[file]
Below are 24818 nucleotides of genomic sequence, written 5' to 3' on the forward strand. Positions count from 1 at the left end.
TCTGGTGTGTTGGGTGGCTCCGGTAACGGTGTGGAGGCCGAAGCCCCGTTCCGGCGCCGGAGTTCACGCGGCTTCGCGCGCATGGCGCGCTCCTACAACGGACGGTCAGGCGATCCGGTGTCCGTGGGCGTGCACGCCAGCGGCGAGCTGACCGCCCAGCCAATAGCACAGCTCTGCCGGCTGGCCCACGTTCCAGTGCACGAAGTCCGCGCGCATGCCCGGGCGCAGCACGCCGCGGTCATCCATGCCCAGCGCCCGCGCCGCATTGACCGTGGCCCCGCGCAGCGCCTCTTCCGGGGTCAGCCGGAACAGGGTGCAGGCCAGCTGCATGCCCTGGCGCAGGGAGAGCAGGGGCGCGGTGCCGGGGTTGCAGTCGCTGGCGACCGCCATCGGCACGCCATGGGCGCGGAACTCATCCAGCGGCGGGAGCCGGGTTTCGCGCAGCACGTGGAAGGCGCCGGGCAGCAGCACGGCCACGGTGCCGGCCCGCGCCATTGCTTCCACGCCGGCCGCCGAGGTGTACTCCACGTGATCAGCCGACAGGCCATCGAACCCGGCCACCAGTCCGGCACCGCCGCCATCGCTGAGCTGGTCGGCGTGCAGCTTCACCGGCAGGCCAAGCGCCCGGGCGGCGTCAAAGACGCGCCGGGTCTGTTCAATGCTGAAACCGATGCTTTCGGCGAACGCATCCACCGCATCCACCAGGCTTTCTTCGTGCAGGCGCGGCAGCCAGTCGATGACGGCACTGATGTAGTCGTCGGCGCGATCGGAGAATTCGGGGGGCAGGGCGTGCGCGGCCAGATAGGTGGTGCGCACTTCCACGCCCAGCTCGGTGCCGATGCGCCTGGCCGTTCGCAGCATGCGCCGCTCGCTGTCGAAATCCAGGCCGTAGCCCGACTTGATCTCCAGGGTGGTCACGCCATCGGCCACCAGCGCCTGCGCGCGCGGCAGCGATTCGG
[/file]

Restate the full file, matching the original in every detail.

Below are 24818 nucleotides of genomic sequence, written 5' to 3' on the forward strand. Positions count from 1 at the left end.
TCTGGTGTGTTGGGTGGCTCCGGTAACGGTGTGGAGGCCGAAGCCCCGTTCCGGCGCCGGAGTTCACGCGGCTTCGCGCGCATGGCGCGCTCCTACAACGGACGGTCAGGCGATCCGGTGTCCGTGGGCGTGCACGCCAGCGGCGAGCTGACCGCCCAGCCAATAGCACAGCTCTGCCGGCTGGCCCACGTTCCAGTGCACGAAGTCCGCGCGCATGCCCGGGCGCAGCACGCCGCGGTCATCCATGCCCAGCGCCCGCGCCGCATTGACCGTGGCCCCGCGCAGCGCCTCTTCCGGGGTCAGCCGGAACAGGGTGCAGGCCAGCTGCATGCCCTGGCGCAGGGAGAGCAGGGGCGCGGTGCCGGGGTTGCAGTCGCTGGCGACCGCCATCGGCACGCCATGGGCGCGGAACTCATCCAGCGGCGGGAGCCGGGTTTCGCGCAGCACGTGGAAGGCGCCGGGCAGCAGCACGGCCACGGTGCCGGCCCGCGCCATTGCTTCCACGCCGGCCGCCGAGGTGTACTCCACGTGATCAGCCGACAGGCCATCGAACCCGGCCACCAGTCCGGCACCGCCGCCATCGCTGAGCTGGTCGGCGTGCAGCTTCACCGGCAGGCCAAGCGCCCGGGCGGCGTCAAAGACGCGCCGGGTCTGTTCAATGCTGAAACCGATGCTTTCGGCGAACGCATCCACCGCATCCACCAGGCTTTCTTCGTGCAGGCGCGGCAGCCAGTCGATGACGGCACTGATGTAGTCGTCGGCGCGATCGGAGAATTCGGGGGGCAGGGCGTGCGCGGCCAGATAGGTGGTGCGCACTTCCACGCCCAGCTCGGTGCCGATGCGCCTGGCCGTTCGCAGCATGCGCCGCTCGCTGTCGAAATCCAGGCCGTAGCCCGACTTGATCTCCAGGGTGGTCACGCCATCGGCCACCAGCGCCTGCGCGCGCGGCAGCGATTCGG